The latest set of podcasts from SAGE Crossroads examine the pharmaceutical industry point of view on aging research, which from a technical perspective basically boils down to building drugs to slow down aging by manipulating metabolism. For example, calorie restriction mimetics are presently hot, but are not the be-all and end-all of this field.
So I suppose I should start with this podcast, as it quickly illustrates some very important points to bear in mind when listening to anything on the topic of the pharmaceutical industry in the US.
Dr. Michelle Dipp offers up an industry perspective on treating the symptoms of aging with drugs. She feels that the biggest challenges to the development of these medicines are scientific rather than rooted in policy, but she exudes confidence that we will tackle the problems of aging with pharmaceuticals in the near future.
Now bear in mind that (a) Dipp works for Sirtris, a company bought by GlaxoSmithKline, b) the FDA will not approve medicines to treat aging, as its bureaucrats do not classify aging as a condition to be treated, c) the FDA's regulatory reach has a hideous counterproductive effect on all progress in medicine, and d) the founders of Sirtris themselves have said this on the topic of regulation:
Why, despite the great range of potential applicable biotechnology, do we not see hundreds of millions of dollars invested in startups attempting to address the aging process? The answer is buried in this New York Times article on Sirtris: "Dr. Westphal and Mr. Sinclair stress that they are not working to 'cure' aging, a condition that, so far at least, is common to all humanity and that most physicians do not consider a disease. 'Curing aging is not an endpoint the federal drug agency would recognize,' Dr. Westphal says dryly. Instead, both men say, they are working to ameliorate the diseases of aging."
The big pharmaceutical companies are like any big company in a market dominated by government regulation rather than competition. In public they have to play the game in which you say that regulation is wonderful, and in private you use the system of regulation to make it very hard for new and disruptive competitors (meaning people who are striving to better serve customers and develop better products) to change your market in ways that inconvenience your profit margin. Progress is stifled. The rest of us have to suffer, sigh, and mentally shift all public representatives of companies in that market into the "politician, assume everything said is a self-serving lie" bucket.
Anyway, that said, the other two podcasts bear a look:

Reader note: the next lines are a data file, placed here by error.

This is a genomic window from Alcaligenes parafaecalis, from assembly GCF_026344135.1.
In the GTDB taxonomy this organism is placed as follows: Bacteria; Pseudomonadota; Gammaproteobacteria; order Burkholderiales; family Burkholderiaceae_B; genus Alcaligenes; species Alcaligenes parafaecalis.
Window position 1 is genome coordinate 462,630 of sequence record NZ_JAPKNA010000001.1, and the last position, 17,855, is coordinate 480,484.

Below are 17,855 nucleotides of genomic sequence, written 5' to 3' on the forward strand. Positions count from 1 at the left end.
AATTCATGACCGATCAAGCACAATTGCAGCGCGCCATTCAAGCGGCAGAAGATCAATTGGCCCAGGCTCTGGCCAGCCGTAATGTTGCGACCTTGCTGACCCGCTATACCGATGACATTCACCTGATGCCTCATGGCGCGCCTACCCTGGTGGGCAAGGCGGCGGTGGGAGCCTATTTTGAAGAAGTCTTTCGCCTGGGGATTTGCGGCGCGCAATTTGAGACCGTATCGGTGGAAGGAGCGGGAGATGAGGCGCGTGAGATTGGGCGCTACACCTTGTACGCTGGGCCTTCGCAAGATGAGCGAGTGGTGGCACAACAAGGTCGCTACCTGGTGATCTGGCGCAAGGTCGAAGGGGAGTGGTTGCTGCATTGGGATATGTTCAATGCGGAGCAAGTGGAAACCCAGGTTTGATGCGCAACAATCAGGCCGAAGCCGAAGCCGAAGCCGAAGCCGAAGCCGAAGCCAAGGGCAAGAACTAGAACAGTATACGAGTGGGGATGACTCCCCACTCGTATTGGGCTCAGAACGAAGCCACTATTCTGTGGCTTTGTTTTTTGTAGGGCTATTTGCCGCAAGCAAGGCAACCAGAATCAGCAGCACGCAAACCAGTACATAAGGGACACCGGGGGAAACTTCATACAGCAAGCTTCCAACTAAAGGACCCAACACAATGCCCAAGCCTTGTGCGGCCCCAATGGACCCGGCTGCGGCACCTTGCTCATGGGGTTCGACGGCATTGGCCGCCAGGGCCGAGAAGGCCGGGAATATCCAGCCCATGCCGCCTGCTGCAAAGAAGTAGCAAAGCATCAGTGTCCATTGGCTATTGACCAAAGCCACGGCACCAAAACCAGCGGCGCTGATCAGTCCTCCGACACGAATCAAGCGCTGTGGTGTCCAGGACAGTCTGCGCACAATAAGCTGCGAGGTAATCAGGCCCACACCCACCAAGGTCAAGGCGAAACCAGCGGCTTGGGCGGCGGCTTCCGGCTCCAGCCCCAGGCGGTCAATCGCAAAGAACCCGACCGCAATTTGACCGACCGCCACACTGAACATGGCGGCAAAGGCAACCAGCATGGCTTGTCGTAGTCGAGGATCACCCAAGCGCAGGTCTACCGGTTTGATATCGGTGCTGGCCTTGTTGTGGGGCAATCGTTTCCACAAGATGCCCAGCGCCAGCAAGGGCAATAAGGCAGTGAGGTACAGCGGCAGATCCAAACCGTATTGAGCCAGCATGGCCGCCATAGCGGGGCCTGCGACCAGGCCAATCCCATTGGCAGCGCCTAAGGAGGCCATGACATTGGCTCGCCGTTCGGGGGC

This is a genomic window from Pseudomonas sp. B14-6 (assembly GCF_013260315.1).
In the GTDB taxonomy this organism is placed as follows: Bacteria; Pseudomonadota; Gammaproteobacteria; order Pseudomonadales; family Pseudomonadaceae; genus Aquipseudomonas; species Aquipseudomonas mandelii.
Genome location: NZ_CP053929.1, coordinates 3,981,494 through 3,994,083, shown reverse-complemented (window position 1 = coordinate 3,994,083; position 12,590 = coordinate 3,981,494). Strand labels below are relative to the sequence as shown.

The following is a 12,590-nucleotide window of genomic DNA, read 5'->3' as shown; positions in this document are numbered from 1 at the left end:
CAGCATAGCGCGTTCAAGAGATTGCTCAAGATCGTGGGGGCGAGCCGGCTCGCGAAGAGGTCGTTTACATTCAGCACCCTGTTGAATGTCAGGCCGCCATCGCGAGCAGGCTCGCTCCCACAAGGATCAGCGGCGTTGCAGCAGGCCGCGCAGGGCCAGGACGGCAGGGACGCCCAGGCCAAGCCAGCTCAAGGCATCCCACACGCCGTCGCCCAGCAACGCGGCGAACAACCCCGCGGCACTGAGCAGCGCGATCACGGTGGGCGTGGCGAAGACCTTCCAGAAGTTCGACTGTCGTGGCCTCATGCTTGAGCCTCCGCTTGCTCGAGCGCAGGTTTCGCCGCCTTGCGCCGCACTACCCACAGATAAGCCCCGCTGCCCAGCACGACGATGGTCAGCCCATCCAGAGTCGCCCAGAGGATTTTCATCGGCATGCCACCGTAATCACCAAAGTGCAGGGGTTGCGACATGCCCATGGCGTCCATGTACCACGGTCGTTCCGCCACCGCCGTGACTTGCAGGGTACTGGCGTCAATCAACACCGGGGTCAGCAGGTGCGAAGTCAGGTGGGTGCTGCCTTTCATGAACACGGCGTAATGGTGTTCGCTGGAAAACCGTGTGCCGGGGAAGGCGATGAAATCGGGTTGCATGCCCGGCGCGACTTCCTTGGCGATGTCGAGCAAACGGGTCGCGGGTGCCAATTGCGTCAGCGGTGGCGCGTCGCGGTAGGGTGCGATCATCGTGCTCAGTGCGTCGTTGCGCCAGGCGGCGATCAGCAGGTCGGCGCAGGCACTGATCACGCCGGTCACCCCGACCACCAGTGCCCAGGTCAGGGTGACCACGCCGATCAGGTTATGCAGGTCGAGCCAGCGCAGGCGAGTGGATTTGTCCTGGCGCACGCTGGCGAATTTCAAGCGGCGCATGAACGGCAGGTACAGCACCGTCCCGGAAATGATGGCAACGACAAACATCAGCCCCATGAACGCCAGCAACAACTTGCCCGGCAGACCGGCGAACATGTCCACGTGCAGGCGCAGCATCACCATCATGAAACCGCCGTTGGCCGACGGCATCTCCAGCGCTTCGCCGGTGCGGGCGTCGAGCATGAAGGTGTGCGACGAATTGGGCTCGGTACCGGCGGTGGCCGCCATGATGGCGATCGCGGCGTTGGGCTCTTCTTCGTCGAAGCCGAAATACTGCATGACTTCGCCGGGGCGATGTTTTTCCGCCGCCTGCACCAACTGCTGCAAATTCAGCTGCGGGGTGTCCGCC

LARRY MILLER: [When] I was heading aging at Glaxo Smith Kline, the issues that I faced were that I was very interested in developing medications for frailty and weakness in muscle for when people get old because when people get weak they usually stop eating and then they fall and break a hip and end up in the hospital and die potentially, but the regulatory apparatus isn’t there yet. Sarcopenia isn’t recognized as an official disease by the FDA, so the pathway to get drugs approved for frailty and to get more people mobile and into society is just not there
KYLE JENSEN: Now is getting the FDA to recognize these conditions, is this just a matter of lobbying them to expand their horizons or is there a better way to approach it?
WILLIAM EVANS: Exactly. I think there are a number of ways to approach it. One is to lobby. It is clear that public pressure helps to make the FDA think about some of these issues. I think that we are working with some of the professional societies like the Geriatric Society of America to also come to some agreement and consensus. Also what the FDA, I think, really likes to see with regard with potential new indications is not just consensus from the scientific community but also consensus from professional organizations, and I think that we are working towards that right now.
KYLE JENSEN: So do you see much hope in the next 5 years of getting some of these regulations changed?
I hope I'm not the only one who sees nothing but madness and waste in a system of development in which you have to spend years and countless dollars just to get permission to build better medical technology. The Soviet method of development - and look how well that worked! - is alive and well in the US medical regulatory establishment. It would be funny if we weren't all going to suffer greatly because of it.